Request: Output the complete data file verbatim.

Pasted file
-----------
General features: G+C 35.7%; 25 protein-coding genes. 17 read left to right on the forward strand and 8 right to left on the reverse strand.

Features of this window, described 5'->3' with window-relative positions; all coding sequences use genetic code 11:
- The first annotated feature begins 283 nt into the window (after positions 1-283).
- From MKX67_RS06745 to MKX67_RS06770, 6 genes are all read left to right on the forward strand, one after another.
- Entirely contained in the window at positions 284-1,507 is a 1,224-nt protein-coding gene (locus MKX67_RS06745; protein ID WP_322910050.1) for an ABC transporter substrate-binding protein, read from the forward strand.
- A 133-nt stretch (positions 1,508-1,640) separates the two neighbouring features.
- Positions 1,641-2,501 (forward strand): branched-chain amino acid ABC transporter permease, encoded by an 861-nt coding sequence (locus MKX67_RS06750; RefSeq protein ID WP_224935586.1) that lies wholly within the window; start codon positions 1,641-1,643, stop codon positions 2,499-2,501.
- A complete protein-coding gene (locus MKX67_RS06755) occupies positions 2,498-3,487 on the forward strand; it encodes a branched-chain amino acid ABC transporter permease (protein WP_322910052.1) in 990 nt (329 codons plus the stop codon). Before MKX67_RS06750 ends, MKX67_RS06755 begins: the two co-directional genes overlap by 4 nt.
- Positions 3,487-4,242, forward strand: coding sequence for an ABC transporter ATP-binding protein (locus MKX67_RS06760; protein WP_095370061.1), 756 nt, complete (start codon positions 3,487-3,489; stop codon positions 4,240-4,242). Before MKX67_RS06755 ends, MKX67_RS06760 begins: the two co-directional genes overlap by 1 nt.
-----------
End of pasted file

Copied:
General features: G+C 35.7%; 25 protein-coding genes. 17 read left to right on the forward strand and 8 right to left on the reverse strand.

Features of this window, described 5'->3' with window-relative positions; all coding sequences use genetic code 11:
- The first annotated feature begins 283 nt into the window (after positions 1-283).
- From MKX67_RS06745 to MKX67_RS06770, 6 genes are all read left to right on the forward strand, one after another.
- Entirely contained in the window at positions 284-1,507 is a 1,224-nt protein-coding gene (locus MKX67_RS06745; protein ID WP_322910050.1) for an ABC transporter substrate-binding protein, read from the forward strand.
- A 133-nt stretch (positions 1,508-1,640) separates the two neighbouring features.
- Positions 1,641-2,501 (forward strand): branched-chain amino acid ABC transporter permease, encoded by an 861-nt coding sequence (locus MKX67_RS06750; RefSeq protein ID WP_224935586.1) that lies wholly within the window; start codon positions 1,641-1,643, stop codon positions 2,499-2,501.
- A complete protein-coding gene (locus MKX67_RS06755) occupies positions 2,498-3,487 on the forward strand; it encodes a branched-chain amino acid ABC transporter permease (protein WP_322910052.1) in 990 nt (329 codons plus the stop codon). Before MKX67_RS06750 ends, MKX67_RS06755 begins: the two co-directional genes overlap by 4 nt.
- Positions 3,487-4,242, forward strand: coding sequence for an ABC transporter ATP-binding protein (locus MKX67_RS06760; protein WP_095370061.1), 756 nt, complete (start codon positions 3,487-3,489; stop codon positions 4,240-4,242). Before MKX67_RS06755 ends, MKX67_RS06760 begins: the two co-directional genes overlap by 1 nt.